The SPIFFI Instrument
SPIFFI - the acronym stands for SPectrometer for Infrared Faint Field Imaging - is a very efficient infrared integral field spectrograph. It consists of pre-slit optics to adjust the image scale to the requirement of adaptive optics and seeing limited observations. Furthermore an advanced reflective image slicer and an efficient spectrograph equipped with a large Rockwell Hawaii infrared array detector. Here a brief summary of the instrument characteristics:
- Rockwell Hawaii 2RD 2kx2k detector
- With a scale changer in the pre-optics the spatial pixel scale is selectable from 0.25", 0.1" and 0.025". This allows diffraction and seeing limited observations with well sampled PSFs.
- Corresponding field-of-view sizes are 8" x 8", 3.2" x 3.2" and 0.8" x 0.8"
- Four gratings (J, H, K, H+K) on a wheel provide a spectral resolving power of R=1500 to 4000
- A sky-spider facilitates the simultaneous observation of blank sky in one corner of the field-of-view allowing long integrations without nodding the telescope. (Based on the commissioning results we do not recommend this sky subtraction mode).
The SINFONI instrument is operated with a 2kx2k Hawaii 2RG detector which provides a spectral sampling of about 2 pixels per spectral resolution element and image slice.
The science grade detector is operated in none destructive mode with permanent (none desctructive) reads of the exposure level of the detector. The detector noise level depends on the number of reads and accordingly on the integration time (DIT). The lowest noise level (less then 10e-) on the detector (RON and photon noise) is reached for DIT values between 15 and 500 seconds, with a minimum of 7e- for DITs arround 100 seconds. At longer exposure times the photon noise from the dark current, the thermal background and from the remnance effect is larger then the RON. The gain factor was found to be 2.42 +- 0.05 e-/adu. The detector is linear within 1% up to the saturation level which occurs at >45000adu. We recommend to keep the exposure level below 10000adu for science exposures. As expected: The detector response has improved by large factors in the J and H bands in respect to the engineering grade detector with which the public science verification data sets were obtained. The overall instrument response including telescope, MACAO, SPIFFI and detector is now between 20% and 28% over the full spectral range.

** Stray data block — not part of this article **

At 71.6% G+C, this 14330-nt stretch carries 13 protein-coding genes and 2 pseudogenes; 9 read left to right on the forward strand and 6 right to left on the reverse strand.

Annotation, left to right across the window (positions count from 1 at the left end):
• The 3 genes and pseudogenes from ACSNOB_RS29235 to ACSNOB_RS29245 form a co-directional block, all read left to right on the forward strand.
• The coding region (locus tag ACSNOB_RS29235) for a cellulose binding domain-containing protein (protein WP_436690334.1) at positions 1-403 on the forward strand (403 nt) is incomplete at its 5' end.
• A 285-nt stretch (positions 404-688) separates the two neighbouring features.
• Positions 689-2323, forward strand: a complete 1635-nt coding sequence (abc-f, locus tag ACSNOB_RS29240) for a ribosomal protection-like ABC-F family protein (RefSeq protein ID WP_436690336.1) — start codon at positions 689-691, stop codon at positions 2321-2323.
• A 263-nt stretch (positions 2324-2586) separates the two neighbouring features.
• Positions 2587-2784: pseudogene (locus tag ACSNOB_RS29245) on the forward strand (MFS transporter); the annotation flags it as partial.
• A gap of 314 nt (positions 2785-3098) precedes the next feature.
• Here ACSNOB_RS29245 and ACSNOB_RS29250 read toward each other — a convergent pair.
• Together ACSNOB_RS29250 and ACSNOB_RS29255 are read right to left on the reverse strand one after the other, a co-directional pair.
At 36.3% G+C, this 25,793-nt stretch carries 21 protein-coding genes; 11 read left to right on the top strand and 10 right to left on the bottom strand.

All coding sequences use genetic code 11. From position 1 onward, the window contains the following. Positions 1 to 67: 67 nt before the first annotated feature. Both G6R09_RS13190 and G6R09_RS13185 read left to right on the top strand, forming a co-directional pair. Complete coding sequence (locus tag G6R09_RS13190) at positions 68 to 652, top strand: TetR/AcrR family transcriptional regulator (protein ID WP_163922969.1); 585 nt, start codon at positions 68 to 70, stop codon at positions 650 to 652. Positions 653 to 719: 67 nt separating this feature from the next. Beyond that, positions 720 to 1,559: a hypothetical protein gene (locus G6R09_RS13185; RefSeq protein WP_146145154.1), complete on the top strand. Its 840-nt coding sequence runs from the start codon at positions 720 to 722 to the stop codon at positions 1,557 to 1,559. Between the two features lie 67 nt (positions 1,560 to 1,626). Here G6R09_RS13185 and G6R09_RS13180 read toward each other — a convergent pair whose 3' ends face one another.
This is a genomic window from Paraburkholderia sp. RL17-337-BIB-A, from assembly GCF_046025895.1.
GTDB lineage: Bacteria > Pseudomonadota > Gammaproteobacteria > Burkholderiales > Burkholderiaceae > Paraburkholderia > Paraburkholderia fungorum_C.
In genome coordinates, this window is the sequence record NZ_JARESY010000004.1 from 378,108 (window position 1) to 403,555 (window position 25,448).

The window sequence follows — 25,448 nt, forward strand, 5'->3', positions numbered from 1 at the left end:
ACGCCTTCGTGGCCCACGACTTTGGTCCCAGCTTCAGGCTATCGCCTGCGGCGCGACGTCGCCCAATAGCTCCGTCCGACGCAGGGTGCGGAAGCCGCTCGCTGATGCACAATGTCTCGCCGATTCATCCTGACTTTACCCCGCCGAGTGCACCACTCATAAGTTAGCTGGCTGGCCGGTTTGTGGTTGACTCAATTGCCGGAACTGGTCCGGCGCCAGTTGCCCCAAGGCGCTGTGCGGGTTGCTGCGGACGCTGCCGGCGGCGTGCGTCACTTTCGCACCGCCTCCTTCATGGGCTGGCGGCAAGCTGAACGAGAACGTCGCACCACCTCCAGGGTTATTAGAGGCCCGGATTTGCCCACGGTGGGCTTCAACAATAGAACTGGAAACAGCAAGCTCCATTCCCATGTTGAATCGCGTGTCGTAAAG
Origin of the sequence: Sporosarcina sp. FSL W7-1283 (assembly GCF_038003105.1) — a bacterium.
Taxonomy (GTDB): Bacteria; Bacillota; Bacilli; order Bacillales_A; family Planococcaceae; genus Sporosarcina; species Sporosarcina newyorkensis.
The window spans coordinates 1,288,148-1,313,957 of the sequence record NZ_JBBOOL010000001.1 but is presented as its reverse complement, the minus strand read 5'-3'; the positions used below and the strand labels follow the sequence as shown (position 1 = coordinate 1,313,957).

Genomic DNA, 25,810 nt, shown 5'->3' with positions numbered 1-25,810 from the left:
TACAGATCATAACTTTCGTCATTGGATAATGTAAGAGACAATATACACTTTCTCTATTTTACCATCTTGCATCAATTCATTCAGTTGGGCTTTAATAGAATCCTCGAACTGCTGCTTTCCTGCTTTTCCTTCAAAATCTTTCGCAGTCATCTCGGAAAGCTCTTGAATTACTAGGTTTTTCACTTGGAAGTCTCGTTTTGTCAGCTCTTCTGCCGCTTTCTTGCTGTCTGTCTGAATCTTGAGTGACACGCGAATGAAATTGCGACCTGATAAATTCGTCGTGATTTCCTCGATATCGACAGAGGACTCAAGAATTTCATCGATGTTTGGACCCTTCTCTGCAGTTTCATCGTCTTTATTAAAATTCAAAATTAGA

As for any other similar detector: The detector may never be saturated at night time to avoid strong remnance effects which typically would not recover until the end of the night. There should be no target brighter the 5th (J,H,K) or 6th (H+K) magnitude in the 8 arcseconds wide field of view of SINFONI. Please contact us if this is a problem for you project.
The heart of SPIFFI is its image slicer which converts the two-dimensional field-of-view into a one-dimensional slit. This slit is fed into a long-slit spectrograph to disperse the light of each pixel in the two-dimensional field-of-view at the same time. During the data reduction the two-dimensional spatial information together with the third, spectral information is used to create a data cube. The basic concept of image slicing (only 6 slices shown to simplify the figure) is shown here:
In SPIFFI the image-slicer consists of two sets of plane mirrors. The first set of mirrors (B), called "Small Slicer", consists of a stack of 32 mirrors which slice the image into 32 slitlets. The second set of mirrors (A), called "Big Slicer", rearranges the fan of 32 slitlets to form a pseudo long-slit. A picture illustrating the SPIFFI image-slicer is shown here:
Design overview of the instrument
| perspective view of the design || picture of the integrated spectrograph |